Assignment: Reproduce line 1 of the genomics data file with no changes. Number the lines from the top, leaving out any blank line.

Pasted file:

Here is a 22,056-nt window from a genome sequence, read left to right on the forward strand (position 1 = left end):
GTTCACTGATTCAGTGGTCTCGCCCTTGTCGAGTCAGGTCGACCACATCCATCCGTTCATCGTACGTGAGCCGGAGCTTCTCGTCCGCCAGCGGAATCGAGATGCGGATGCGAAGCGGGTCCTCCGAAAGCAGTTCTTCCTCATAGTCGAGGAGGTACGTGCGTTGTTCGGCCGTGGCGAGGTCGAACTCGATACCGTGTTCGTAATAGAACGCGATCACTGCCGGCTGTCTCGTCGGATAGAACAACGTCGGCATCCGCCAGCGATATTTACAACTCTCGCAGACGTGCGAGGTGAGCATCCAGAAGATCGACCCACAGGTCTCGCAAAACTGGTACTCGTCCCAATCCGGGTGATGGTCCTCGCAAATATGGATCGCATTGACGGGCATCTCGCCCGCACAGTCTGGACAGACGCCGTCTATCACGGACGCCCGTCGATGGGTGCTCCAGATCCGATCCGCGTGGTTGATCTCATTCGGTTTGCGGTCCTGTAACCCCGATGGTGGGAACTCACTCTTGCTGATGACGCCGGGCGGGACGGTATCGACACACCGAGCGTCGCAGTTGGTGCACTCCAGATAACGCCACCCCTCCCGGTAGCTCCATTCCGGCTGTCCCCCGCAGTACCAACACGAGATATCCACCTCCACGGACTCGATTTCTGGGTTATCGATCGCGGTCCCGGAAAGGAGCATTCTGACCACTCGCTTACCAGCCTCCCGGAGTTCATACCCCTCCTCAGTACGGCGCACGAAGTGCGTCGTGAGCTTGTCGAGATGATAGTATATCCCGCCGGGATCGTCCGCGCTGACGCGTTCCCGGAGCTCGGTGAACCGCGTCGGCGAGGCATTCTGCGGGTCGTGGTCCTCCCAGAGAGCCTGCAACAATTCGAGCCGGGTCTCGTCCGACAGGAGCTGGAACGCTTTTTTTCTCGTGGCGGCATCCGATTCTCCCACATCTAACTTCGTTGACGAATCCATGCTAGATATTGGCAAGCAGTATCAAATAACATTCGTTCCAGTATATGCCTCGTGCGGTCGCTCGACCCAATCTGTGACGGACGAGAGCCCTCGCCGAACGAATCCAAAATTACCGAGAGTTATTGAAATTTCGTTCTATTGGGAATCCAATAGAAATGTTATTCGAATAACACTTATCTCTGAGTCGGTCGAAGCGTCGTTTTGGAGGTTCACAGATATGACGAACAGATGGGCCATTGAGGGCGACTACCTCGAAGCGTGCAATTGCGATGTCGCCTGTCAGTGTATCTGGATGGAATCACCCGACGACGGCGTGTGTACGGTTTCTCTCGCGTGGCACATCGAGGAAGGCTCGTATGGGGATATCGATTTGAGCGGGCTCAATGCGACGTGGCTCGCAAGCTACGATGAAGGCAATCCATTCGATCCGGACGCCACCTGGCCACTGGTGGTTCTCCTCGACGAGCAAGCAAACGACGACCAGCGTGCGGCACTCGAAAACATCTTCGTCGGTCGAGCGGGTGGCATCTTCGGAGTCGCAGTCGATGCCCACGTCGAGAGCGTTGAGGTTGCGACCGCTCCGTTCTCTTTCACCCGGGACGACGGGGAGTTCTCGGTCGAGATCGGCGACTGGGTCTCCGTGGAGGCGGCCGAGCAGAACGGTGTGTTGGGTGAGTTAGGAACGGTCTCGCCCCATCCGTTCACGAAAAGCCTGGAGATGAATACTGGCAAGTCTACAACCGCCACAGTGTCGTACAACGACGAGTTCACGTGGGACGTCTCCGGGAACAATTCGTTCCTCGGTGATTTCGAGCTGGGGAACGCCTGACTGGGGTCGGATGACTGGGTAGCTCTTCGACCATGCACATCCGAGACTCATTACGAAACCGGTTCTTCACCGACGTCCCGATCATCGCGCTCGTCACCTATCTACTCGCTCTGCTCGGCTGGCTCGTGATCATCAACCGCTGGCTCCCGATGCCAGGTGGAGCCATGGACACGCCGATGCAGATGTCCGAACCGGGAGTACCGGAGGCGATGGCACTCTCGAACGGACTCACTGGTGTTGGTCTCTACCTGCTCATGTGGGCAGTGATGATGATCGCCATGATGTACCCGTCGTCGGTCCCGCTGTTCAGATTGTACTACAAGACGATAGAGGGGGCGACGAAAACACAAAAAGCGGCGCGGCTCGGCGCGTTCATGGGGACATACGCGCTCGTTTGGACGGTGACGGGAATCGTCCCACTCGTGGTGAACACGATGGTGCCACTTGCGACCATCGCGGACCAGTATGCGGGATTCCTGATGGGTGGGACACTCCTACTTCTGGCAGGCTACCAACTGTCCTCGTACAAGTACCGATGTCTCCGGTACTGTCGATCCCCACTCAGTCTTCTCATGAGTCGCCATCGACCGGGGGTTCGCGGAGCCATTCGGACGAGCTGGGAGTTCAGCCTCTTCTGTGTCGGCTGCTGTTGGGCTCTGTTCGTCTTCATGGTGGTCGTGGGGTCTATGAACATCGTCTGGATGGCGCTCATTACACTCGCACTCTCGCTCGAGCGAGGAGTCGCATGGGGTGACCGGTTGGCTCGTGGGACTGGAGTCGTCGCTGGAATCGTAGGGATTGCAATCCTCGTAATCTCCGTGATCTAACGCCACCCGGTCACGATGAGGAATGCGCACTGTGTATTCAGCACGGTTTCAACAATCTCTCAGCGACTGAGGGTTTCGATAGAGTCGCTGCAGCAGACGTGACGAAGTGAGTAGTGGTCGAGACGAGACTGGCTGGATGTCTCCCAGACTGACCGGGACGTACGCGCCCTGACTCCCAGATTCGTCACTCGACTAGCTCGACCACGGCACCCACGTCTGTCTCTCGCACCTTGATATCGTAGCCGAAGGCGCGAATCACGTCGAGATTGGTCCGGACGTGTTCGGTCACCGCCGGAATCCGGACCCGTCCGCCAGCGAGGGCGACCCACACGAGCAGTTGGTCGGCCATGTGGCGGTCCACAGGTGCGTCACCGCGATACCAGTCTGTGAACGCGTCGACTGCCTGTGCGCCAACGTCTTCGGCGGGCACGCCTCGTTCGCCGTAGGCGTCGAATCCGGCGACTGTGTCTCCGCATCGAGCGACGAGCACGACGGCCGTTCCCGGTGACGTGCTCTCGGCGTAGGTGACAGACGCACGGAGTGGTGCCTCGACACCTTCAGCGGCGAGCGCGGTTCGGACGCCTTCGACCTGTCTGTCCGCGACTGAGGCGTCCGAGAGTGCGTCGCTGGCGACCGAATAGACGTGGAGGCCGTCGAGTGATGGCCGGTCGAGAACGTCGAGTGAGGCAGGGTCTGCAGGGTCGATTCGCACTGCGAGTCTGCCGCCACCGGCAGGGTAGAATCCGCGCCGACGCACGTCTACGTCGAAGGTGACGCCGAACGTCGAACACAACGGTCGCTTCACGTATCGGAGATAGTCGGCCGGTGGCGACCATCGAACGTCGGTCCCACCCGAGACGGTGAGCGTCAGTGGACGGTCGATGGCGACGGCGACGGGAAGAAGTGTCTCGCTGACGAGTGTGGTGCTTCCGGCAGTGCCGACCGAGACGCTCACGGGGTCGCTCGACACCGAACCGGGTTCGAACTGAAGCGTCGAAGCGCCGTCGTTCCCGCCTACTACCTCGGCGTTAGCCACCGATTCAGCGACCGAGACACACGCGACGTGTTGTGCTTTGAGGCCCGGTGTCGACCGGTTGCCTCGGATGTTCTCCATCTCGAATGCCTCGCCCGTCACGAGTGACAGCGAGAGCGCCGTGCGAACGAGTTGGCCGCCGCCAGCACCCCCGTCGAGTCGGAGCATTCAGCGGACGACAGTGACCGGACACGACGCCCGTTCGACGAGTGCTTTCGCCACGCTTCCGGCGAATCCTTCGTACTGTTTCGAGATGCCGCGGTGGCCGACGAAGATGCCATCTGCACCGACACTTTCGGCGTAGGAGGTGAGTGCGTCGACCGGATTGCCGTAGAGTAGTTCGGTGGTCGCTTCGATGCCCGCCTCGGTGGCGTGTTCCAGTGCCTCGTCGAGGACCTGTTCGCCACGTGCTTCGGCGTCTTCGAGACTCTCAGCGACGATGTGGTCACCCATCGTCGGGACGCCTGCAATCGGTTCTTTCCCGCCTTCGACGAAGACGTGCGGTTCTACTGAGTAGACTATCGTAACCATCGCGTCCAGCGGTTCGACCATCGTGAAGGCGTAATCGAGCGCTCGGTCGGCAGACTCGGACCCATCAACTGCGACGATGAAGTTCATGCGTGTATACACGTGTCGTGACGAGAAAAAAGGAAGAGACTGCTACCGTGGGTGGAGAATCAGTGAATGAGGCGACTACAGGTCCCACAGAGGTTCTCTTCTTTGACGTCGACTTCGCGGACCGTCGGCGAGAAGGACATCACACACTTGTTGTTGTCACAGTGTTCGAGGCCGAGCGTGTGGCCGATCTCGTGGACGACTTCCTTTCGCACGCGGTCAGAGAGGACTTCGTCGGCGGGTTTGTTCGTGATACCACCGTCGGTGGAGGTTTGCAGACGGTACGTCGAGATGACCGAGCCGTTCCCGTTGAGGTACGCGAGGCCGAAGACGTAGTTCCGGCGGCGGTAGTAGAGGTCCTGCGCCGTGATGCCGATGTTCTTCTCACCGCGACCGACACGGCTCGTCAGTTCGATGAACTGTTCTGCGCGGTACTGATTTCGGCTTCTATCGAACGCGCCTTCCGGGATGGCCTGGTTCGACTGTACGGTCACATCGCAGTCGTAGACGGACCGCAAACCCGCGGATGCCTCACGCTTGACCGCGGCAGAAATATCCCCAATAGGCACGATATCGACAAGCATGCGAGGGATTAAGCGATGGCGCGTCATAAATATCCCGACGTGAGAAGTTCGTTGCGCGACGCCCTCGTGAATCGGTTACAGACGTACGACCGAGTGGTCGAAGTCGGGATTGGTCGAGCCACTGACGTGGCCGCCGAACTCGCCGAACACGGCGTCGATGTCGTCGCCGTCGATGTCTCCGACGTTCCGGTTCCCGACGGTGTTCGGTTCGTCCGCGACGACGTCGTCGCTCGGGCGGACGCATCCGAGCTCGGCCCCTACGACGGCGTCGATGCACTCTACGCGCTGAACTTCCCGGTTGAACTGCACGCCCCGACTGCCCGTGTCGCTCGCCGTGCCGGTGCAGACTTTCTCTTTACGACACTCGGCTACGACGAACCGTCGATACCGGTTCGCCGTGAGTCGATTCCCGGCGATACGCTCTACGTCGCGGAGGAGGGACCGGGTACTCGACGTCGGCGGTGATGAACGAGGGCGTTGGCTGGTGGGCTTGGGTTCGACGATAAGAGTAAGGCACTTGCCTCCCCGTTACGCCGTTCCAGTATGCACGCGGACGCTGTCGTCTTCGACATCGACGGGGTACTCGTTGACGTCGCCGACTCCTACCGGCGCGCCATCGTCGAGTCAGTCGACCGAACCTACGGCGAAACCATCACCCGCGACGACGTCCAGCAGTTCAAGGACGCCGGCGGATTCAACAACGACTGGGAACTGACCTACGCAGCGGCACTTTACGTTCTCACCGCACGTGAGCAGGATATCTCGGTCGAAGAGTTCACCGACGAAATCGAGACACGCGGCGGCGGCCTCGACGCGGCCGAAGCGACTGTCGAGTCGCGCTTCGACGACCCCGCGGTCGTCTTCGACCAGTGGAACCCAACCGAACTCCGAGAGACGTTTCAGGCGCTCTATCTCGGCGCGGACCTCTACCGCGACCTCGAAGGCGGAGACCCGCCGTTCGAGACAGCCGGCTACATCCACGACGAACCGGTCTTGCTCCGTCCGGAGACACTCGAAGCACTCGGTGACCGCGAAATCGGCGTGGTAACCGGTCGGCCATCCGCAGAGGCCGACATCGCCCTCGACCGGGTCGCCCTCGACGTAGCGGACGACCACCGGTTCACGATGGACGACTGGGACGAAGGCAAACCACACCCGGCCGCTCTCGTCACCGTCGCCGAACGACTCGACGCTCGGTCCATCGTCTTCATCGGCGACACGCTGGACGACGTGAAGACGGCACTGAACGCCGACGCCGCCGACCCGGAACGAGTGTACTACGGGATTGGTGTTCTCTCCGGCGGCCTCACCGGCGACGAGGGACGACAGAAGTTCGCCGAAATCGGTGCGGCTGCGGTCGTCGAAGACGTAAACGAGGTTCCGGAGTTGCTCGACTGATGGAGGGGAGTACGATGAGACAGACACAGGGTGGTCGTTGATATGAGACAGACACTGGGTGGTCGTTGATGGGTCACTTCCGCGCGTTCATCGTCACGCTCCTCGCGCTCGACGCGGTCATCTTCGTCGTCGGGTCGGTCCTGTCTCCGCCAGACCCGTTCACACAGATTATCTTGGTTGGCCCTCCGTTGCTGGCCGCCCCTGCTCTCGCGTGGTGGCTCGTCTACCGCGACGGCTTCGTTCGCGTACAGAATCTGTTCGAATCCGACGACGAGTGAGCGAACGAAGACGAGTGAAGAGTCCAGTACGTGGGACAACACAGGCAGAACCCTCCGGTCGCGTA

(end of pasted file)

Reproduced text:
Here is a 22,056-nt window from a genome sequence, read left to right on the forward strand (position 1 = left end):